https://www.youtube.com/watch?v=wZ66coDh14s

I apologize that you have to type in the link or copy and paste it into Google but I haven't yet sorted out the problem.



Tuesday, 3 July 2018

Parish council referendums

Two of our six demands involve the use of referenda and over the years the government has used them over devolution, an alternative voting system and of course, most recently, leaving the EU.

Critics often say that holding frequent referenda is unworkable, and so it would be without checks and balances and bench marks that have to be met before they take place.

As this link explains Parish referendums are alive and well in Hadleigh.

http://www2.politicalbetting.com/index.php/archives/2018/06/26/a-little-local-difficulty-a-forgotten-part-of-english-democracy/

For some reason, I must get fixed, links don't seem to work on this blog so here is the essence:-


It turns out that all is not well in Hadleigh. The town council has been riven with factional in-fighting. This has percolated into the pages of the Suffolk Free Press and the East Anglian Daily Times. Now a group of well-organised dissidents, under the banner “Hadleigh Together”, have forced a referendum of confidence in the town council, alleging mismanagement and that it is dysfunctional. The town goes to the polls on Thursday. Both sides had issued leaflets putting their case. The dissidents’ case can be found here and here.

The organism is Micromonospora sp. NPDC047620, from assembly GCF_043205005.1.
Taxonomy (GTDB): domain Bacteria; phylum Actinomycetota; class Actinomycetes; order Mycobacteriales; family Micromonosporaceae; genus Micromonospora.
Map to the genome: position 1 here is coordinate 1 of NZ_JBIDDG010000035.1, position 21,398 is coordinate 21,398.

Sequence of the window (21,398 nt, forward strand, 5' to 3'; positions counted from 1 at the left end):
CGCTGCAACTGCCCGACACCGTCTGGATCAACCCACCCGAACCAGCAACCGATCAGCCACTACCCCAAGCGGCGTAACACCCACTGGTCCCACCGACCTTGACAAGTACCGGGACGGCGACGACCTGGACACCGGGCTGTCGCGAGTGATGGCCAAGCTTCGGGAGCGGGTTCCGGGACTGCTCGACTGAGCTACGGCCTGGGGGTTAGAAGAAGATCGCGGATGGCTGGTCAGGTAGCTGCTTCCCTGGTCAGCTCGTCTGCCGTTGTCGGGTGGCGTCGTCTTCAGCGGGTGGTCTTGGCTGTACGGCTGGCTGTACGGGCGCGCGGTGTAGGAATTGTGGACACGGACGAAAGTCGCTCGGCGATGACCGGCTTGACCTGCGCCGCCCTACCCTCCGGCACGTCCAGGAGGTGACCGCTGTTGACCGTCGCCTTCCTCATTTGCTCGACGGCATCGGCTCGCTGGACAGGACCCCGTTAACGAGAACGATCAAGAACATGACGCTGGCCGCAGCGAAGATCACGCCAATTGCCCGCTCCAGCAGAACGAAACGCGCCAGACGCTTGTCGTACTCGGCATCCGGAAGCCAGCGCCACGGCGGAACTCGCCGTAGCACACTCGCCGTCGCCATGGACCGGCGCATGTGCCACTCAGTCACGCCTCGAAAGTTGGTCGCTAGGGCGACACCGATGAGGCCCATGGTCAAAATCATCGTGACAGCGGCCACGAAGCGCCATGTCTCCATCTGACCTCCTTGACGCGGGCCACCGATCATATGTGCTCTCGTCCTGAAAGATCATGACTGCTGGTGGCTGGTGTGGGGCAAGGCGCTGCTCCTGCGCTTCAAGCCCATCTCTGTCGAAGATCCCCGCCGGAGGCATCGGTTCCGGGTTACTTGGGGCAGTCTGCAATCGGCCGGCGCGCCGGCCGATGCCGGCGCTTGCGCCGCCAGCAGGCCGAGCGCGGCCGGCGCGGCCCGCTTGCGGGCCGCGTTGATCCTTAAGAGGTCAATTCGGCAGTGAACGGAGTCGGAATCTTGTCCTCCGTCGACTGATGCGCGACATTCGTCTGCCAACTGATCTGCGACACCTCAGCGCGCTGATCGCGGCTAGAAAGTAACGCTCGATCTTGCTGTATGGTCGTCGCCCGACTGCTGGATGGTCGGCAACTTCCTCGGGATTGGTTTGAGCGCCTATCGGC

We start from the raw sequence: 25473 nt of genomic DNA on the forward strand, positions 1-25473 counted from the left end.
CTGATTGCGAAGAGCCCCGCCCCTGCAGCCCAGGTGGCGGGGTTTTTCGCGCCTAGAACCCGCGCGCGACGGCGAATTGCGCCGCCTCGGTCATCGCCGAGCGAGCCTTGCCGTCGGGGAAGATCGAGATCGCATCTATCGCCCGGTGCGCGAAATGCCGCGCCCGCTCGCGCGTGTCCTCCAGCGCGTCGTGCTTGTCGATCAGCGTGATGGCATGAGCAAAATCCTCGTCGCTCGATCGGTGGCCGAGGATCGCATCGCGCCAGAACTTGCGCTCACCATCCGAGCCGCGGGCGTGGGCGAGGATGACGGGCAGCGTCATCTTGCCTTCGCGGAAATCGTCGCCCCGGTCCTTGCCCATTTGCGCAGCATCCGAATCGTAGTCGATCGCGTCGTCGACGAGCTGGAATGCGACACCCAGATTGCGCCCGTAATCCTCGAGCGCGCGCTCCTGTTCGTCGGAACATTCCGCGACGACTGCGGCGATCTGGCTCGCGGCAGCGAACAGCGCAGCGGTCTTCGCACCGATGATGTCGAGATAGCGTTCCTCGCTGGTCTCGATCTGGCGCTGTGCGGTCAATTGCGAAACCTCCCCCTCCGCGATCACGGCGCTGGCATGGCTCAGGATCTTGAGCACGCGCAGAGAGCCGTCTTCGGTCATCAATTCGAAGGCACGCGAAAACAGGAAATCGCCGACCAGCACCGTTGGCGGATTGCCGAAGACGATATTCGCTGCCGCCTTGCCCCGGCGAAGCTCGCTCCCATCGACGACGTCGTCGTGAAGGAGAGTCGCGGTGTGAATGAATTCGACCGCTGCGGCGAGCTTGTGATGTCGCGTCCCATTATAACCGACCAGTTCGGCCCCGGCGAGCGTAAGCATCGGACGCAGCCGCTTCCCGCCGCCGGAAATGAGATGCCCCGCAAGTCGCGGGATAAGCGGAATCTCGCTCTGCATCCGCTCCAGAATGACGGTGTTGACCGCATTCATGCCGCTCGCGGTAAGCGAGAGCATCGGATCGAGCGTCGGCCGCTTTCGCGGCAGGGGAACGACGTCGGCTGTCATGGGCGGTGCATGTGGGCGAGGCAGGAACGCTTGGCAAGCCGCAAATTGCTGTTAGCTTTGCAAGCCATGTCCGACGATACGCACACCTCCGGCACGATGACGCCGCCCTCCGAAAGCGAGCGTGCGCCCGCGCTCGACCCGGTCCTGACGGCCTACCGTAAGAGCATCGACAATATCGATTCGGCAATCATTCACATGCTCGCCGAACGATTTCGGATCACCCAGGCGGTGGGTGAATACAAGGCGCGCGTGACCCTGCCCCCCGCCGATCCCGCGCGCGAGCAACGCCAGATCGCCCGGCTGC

I can honestly say that I had never heard of such a thing. So I did some digging. And I found out that I know rather less about the English political system than I thought. For parish residents have long had the right to call for parish polls on whatever topic they choose, provided that a third of electors present at a parish meeting are in favour (and not fewer than 10). At this point the local district council must hold a poll. The result is advisory only.  The Hadleigh Together group have called for just such a parish poll.

This mechanism has been used hundreds of times over the years (no one seems to know how often, no one seems to have been interested enough to keep track). The subject matter has been many and varied: at least one parish conducted a parish poll on whether to hold a referendum on EU membership – it passed convincingly, as it happens.

All this time commentators have been telling us that referendums weren’t a longstanding part of British politics and it turns out they were wrong. Voters up and down the country have been passing judgements on car parking arrangements, low level radioactive waste and whether to allow a Tesco’s for many years. No doubt you all knew this. I didn’t.

The people's increased participation in our democracy can best be achieved through referenda as the people of Hadleigh are showing.